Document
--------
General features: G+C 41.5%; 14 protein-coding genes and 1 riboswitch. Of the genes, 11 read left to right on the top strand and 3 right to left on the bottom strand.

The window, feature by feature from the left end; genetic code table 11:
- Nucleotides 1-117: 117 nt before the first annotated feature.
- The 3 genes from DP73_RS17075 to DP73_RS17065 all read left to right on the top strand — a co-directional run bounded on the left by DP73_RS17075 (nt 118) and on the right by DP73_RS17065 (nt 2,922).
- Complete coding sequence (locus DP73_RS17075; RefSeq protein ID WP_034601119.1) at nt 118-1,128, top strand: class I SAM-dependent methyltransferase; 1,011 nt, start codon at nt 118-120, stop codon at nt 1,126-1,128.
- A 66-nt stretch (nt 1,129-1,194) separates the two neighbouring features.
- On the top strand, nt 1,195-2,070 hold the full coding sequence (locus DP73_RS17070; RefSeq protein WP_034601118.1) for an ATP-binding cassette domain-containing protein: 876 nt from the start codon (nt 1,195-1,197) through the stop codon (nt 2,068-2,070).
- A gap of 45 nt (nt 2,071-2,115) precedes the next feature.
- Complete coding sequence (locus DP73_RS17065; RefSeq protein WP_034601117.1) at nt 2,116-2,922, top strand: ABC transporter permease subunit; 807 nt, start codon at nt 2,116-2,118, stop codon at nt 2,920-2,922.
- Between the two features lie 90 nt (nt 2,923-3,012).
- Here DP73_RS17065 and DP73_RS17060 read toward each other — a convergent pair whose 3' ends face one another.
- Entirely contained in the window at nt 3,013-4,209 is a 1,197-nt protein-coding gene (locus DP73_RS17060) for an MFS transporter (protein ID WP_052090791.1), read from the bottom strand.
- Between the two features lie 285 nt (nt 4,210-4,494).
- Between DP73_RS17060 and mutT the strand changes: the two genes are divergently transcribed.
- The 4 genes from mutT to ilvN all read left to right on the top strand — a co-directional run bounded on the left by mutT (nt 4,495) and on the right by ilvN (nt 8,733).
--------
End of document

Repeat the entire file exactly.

General features: G+C 41.5%; 14 protein-coding genes and 1 riboswitch. Of the genes, 11 read left to right on the top strand and 3 right to left on the bottom strand.

The window, feature by feature from the left end; genetic code table 11:
- Nucleotides 1-117: 117 nt before the first annotated feature.
- The 3 genes from DP73_RS17075 to DP73_RS17065 all read left to right on the top strand — a co-directional run bounded on the left by DP73_RS17075 (nt 118) and on the right by DP73_RS17065 (nt 2,922).
- Complete coding sequence (locus DP73_RS17075; RefSeq protein ID WP_034601119.1) at nt 118-1,128, top strand: class I SAM-dependent methyltransferase; 1,011 nt, start codon at nt 118-120, stop codon at nt 1,126-1,128.
- A 66-nt stretch (nt 1,129-1,194) separates the two neighbouring features.
- On the top strand, nt 1,195-2,070 hold the full coding sequence (locus DP73_RS17070; RefSeq protein WP_034601118.1) for an ATP-binding cassette domain-containing protein: 876 nt from the start codon (nt 1,195-1,197) through the stop codon (nt 2,068-2,070).
- A gap of 45 nt (nt 2,071-2,115) precedes the next feature.
- Complete coding sequence (locus DP73_RS17065; RefSeq protein WP_034601117.1) at nt 2,116-2,922, top strand: ABC transporter permease subunit; 807 nt, start codon at nt 2,116-2,118, stop codon at nt 2,920-2,922.
- Between the two features lie 90 nt (nt 2,923-3,012).
- Here DP73_RS17065 and DP73_RS17060 read toward each other — a convergent pair whose 3' ends face one another.
- Entirely contained in the window at nt 3,013-4,209 is a 1,197-nt protein-coding gene (locus DP73_RS17060) for an MFS transporter (protein ID WP_052090791.1), read from the bottom strand.
- Between the two features lie 285 nt (nt 4,210-4,494).
- Between DP73_RS17060 and mutT the strand changes: the two genes are divergently transcribed.
- The 4 genes from mutT to ilvN all read left to right on the top strand — a co-directional run bounded on the left by mutT (nt 4,495) and on the right by ilvN (nt 8,733).